The Raid on the Medway, sometimes called the Battle of the Medway, Raid on Chatham or the Battle of Chatham, was a successful Dutch attack on the largest English naval ships, laid up in the dockyards of their main naval base Chatham, that took place in June 1667 during the Second Anglo-Dutch War. The Dutch, under nominal command of Lieutenant-Admiral Michael de Ruyter, bombarded and then captured the town of Sheerness, sailed up the River Thames to Gravesend, then up the River Medway to Chatham, where they burnt three capital ships and ten lesser naval vessels and towed away the HMS Unity and the HMS Royal Charles, pride and normal flagship of the English fleet. The raid led to a quick end to the war and a favorable peace for the Dutch. It was the worst defeat in the Royal Navy's history.
English king Charles II's active fleet had already been reduced to accommodate the restrictions of recent expenditure, with the remaining "big ships" laid up, so the Dutch seized their opportunity well. They had made earlier plans for such an attack in 1666 after the Four Days Battle but were prevented from carrying them out by their defeat in the St James's Day Battle. The mastermind behind the plan was the leading Dutch politician Grand Pensionary Johan de Witt. His brother Cornelius de Witt accompanied the fleet to supervise. Peace negotiations had already been in progress at Breda since March, but Charles tried to procrastinate the signing of peace, hoping to improve his position through secret French assistance, so De Witt thought it best to end the war quickly with a clear Dutch victory, which of course might lead to more favorable terms. Most Dutch flag officers had strong doubts about the feasibility of such a daring attack, fearing the treacherous shoals in the Thames estuary, but they obeyed orders nevertheless. The Dutch made use of two defected English pilots, one a dissenter (a "fanatic") named Robert Holland, the other a smuggler having fled English justice.

On 17 May the squadron of the Admiralty of Rotterdam with De Ruyter sailed to Texel to join those of Amsterdam and the Northern Quarter. Hearing that the squadron of Frisia was not yet ready because of recruiting problems (impressments being forbidden in the Republic), he left for the Schooneveld off the Dutch coast to join the squadron of Zealand, that however suffered from similar problems. De Ruyter then departed for the Thames on 4 June (Old Style) with 62 frigates or ships-of-the-line, about fifteen lighter ships and twelve fire ships, when the wind turned to the east. The fleet was reorganized into three squadrons: the first was commanded by De Ruyter himself, with as Vice-Admiral Johan de Liefde and Rear-Admiral Jan Jansse van Nes; the second was commanded by Lieutenant-Admiral Aert Jansse van Nes with as Vice-Admiral Enno Doedes Star and Rear-Admiral Willem van der Zaan; the third was commanded by Lieutenant-Admiral Baron Willem Joseph van Ghent with Lieutenant-Admiral Jan van Meppel in subcommand and as Vice-Admirals Isaac Sweers and Volckert Schram and as Rear-Admirals David Vlugh and Jan Gideonsz Verburgh. The third squadron thus effectively had a second set of commanders; this was done to use these as flag officers of a special frigate landing force, to be formed on arrival and to be headed by Colonel and Lieutenant-Admiral Van Ghent, on the frigate Agatha. Baron Van Ghent was in fact the real commander of the expedition and had done all the operational planning, as he had been the former commander of the Dutch Marine Corps, the first in history to be specialized in amphibious operations, that now was headed by the Englishman Colonel Thomas Dolman.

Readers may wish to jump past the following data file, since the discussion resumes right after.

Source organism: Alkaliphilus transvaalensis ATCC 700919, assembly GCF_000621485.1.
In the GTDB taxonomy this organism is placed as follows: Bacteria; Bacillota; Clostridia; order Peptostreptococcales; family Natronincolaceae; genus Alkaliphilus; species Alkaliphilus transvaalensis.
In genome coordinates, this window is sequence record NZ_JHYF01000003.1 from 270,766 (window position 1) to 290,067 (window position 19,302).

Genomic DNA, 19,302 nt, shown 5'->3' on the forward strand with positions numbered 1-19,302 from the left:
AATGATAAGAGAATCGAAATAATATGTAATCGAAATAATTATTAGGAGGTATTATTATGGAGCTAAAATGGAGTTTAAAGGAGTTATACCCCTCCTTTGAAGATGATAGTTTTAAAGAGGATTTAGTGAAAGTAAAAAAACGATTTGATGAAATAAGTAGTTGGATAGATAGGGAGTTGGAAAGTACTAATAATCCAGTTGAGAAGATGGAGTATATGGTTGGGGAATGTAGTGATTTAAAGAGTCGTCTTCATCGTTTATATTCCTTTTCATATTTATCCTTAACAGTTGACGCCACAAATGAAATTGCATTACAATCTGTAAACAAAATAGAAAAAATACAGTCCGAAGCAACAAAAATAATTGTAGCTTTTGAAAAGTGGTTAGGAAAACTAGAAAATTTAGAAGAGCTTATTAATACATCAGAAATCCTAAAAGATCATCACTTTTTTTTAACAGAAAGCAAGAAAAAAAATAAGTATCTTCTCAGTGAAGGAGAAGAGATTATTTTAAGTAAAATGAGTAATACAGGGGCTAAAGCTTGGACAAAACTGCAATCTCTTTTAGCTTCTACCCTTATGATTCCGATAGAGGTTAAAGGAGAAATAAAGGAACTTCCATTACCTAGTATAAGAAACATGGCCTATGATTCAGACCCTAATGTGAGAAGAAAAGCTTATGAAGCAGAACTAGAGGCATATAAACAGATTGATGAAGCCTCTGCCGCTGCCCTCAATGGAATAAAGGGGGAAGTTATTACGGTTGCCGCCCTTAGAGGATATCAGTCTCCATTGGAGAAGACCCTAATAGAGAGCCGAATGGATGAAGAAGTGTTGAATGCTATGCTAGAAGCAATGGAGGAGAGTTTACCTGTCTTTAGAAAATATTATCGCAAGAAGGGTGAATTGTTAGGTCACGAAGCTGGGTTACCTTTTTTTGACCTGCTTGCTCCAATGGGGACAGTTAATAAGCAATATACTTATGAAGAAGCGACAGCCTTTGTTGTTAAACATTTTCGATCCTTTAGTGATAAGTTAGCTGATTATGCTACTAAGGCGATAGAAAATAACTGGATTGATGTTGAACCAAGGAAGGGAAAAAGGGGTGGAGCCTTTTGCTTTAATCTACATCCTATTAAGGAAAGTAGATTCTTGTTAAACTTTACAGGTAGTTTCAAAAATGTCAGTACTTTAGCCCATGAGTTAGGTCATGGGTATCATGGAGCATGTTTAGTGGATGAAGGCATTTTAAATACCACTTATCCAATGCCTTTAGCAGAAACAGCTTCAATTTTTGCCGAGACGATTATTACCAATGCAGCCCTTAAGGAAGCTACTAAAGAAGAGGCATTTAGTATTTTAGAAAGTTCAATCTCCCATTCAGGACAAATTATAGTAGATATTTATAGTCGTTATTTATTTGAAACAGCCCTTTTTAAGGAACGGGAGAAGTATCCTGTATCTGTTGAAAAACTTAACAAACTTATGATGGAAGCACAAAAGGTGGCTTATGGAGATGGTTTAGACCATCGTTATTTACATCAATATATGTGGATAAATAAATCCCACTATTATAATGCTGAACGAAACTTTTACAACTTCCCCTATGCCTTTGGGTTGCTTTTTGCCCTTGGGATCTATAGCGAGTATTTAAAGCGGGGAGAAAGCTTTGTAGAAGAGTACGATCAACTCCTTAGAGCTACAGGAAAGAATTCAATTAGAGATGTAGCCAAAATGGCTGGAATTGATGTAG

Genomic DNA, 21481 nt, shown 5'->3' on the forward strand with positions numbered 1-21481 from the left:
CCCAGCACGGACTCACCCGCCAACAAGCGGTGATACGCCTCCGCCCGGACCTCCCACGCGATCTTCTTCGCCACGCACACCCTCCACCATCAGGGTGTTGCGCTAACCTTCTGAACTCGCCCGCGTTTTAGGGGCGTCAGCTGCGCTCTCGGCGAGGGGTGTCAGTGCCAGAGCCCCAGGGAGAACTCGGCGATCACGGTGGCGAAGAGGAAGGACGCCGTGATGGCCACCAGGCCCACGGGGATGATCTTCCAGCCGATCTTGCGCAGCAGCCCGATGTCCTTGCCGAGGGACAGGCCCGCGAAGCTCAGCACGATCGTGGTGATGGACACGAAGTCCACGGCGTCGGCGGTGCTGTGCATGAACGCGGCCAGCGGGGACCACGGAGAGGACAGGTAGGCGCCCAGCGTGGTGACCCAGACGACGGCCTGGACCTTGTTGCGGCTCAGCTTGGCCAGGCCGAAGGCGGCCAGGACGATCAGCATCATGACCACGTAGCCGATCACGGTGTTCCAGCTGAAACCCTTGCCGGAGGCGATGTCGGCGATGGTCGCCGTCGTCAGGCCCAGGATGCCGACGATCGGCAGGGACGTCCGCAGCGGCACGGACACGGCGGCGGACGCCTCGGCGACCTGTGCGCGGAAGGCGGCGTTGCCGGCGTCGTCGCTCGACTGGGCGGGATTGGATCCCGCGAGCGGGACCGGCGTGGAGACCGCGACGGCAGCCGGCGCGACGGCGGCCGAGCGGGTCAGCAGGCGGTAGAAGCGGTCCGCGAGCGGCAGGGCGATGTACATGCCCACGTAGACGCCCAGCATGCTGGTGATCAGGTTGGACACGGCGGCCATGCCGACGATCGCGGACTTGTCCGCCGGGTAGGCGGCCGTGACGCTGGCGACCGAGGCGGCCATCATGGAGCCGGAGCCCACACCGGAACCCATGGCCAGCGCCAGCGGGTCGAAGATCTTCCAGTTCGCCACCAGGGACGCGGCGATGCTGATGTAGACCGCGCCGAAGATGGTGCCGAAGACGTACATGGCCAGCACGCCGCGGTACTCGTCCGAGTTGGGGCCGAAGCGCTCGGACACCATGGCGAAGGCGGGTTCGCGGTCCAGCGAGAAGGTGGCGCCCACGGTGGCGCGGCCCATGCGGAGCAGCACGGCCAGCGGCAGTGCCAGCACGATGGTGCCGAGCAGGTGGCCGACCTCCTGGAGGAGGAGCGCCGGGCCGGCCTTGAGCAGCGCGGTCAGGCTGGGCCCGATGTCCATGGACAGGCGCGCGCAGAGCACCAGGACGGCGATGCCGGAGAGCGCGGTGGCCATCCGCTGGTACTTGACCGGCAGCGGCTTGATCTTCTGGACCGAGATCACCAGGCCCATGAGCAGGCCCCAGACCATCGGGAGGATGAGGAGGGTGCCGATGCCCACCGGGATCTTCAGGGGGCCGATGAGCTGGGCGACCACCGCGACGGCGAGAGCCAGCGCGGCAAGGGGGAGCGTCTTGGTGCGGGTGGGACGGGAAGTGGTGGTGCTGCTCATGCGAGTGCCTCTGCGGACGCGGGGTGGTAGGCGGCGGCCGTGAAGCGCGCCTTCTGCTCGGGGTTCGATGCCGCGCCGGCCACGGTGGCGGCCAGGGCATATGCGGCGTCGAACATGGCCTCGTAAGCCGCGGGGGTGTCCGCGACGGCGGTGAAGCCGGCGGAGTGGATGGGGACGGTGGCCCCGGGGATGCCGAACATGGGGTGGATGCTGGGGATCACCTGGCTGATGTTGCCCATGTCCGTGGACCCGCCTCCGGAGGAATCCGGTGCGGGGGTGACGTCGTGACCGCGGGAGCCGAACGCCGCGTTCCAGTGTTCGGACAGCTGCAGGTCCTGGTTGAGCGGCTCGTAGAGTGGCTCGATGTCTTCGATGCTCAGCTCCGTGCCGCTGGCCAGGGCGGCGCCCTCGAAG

The Raid

A picture by Willem Schellincks of the raid. The view is from the south. On the left Upnor Castle is silhouetted against the flames; on the opposite side of the river more to the front the burning dockyard of Chatham. To the north the conflagration near the chain is shown and on the horizon the ruins of Sheerness Fort are still smoking 

The Dutch approach

On 6 June a fog bank was blown away and revealed the Dutch task force, sailing into the mouth of the Thames. On 7 June Cornelis de Witt revealed his secret instructions from the States-General, written on 20 May, in the presence of all commanders. There were so many objections, while De Ruyter's only substantial contribution to the discussion was "bevelen zijn bevelen "("orders are orders"), that Cornelis, after retiring to his cabin late in the night, wrote in his daily report he didn't feel at all sure that he would be obeyed. The next day it transpired however that most officers were in for a bit of adventure; they had just given their professional opinion for the record so they could blame the politicians should the whole enterprise end in disaster. That day an attempt was made to capture a fleet of twenty English merchantmen seen higher up the Thames in the direction of London, but this failed as these fled to the west, beyond Gravesend.